Frequency Therapeutics is getting closer to launching a novel drug engineered to treat chronic noise-induced hearing loss.
The Woburn, Massachusetts-based startup completed a funding round of $32 million to help advance their lead candidate into the clinic within the next 12 to 18 months.
Frequency’s drug is a proprietary combination of small-molecule drugs designed to activate inner ear progenitor cells so they multiply and create new hair cells, according to the announcement.
Thousands of hair cells in the inner ear can perceive sound waves and transform them into nerve signals letting us hear every day sounds. Damage to these hair cells from sources like old age or loud noises is the leading cause of hearing loss that effects 48 million Americans.
This idea to pursue this experimental treatment emerged from work through the Progenitor Cell Activation (PCA) platform, which was developed by MIT’s Robert Langer, Sc.D., and Jeffrey Karp, Ph.D., at the Massachusetts Institute of Technology (MIT) and Harvard Medical School.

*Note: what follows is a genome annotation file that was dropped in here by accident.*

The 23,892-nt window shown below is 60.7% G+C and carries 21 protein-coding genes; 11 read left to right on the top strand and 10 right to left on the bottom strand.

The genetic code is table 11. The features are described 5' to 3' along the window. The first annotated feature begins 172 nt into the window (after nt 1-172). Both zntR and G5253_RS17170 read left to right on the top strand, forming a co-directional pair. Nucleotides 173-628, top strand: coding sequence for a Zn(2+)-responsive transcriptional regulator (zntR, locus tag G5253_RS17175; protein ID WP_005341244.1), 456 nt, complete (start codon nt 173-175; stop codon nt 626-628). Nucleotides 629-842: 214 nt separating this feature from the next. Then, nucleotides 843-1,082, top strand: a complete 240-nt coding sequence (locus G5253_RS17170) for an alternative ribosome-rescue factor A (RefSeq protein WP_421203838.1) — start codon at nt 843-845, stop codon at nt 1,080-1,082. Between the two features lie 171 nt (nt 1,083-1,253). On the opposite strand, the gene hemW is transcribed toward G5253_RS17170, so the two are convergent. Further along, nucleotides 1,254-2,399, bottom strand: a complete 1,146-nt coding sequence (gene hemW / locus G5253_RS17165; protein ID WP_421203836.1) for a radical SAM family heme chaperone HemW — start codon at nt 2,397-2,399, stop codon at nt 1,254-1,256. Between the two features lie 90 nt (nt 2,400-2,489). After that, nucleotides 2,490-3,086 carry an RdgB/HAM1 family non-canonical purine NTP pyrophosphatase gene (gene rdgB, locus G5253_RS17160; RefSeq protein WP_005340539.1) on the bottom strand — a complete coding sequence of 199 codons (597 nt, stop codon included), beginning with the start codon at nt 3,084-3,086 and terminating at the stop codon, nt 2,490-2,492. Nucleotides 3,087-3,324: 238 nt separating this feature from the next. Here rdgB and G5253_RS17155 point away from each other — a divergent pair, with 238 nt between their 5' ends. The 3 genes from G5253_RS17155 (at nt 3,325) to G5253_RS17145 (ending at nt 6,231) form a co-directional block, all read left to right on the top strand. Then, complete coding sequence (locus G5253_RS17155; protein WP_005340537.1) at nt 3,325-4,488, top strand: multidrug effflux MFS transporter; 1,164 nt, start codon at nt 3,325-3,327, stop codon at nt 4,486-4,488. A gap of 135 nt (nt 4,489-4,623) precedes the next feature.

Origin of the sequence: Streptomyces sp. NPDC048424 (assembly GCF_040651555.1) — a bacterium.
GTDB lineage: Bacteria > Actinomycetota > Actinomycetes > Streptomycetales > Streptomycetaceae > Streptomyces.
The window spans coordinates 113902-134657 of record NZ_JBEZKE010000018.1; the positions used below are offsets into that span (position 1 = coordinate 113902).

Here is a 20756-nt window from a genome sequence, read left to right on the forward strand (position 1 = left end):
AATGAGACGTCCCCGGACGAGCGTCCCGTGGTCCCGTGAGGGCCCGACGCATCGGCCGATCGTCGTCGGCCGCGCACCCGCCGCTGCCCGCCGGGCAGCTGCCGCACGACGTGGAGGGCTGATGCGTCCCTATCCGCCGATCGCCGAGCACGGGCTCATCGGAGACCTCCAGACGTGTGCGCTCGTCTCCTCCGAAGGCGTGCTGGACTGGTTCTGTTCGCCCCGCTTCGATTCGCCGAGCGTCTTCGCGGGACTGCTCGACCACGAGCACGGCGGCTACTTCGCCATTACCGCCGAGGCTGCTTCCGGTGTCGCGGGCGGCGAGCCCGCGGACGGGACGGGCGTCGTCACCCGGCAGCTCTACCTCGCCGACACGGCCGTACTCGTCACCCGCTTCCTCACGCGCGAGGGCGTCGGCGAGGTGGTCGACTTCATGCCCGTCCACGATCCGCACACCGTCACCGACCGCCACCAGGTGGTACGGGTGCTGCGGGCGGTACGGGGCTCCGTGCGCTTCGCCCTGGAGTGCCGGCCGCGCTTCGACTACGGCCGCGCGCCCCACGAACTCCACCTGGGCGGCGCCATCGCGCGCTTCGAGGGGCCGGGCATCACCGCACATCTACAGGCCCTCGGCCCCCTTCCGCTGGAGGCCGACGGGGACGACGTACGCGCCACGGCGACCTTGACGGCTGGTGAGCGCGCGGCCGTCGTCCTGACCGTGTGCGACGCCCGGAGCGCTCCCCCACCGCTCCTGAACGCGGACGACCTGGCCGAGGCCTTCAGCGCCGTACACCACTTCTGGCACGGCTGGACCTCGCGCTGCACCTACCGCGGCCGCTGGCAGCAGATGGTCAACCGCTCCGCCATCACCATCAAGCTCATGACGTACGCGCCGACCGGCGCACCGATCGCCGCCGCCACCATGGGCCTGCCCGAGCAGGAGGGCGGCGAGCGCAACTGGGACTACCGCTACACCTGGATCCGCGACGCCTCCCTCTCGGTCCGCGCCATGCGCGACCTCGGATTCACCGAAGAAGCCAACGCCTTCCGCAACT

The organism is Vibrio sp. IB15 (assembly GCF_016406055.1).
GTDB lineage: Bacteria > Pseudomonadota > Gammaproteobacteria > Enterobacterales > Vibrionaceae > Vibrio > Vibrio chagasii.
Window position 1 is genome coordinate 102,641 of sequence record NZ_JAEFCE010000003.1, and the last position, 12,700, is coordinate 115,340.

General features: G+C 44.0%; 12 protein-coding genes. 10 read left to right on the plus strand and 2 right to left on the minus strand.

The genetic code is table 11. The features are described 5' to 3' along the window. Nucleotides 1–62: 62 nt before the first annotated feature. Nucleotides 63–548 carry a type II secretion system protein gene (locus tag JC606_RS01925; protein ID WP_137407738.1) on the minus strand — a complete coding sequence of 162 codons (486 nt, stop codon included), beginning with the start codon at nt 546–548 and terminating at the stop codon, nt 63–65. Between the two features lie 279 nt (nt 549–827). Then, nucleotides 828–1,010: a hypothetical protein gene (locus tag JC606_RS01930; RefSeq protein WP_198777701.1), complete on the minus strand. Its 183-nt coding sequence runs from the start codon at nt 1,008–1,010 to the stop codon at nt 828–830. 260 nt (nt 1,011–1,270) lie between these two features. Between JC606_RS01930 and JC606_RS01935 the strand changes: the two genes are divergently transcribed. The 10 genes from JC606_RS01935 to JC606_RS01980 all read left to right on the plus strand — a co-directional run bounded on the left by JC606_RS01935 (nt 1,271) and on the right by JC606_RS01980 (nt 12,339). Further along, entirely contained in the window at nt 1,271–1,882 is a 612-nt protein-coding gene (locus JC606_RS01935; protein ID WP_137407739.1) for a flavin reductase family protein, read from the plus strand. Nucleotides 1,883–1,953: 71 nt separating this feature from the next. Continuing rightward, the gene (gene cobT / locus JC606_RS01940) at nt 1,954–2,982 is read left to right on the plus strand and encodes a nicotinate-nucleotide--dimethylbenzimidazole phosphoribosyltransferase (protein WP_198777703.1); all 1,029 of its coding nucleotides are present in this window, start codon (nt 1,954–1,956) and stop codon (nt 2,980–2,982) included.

The team initiated an investigation for hair cell regeneration in the ear after the PCA platform was able to produce a large quantity immature intestinal cells in mice and then stimulate them to differentiate by exposing them to different molecules.
Perfecting this mechanism of action could fill a valuable therapeutic niche since these cells are present in the human ear, but can’t spontaneously regenerate.
“With no effective therapy available, this presents an enormous market opportunity and we believe there is even broader potential in indications beyond hearing loss with the further development of the PCA platform. Frequency is building a next-generation regenerative medicine company with a truly breakthrough approach designed to awaken the body’s innate ability to restore function to damaged or diseased tissues,” said Frequency’s Co-founder, President, and CEO David Lucchino, in a statement.
Investors taking part in this funding included the Korean Investment Partnership and Morningside Ventures.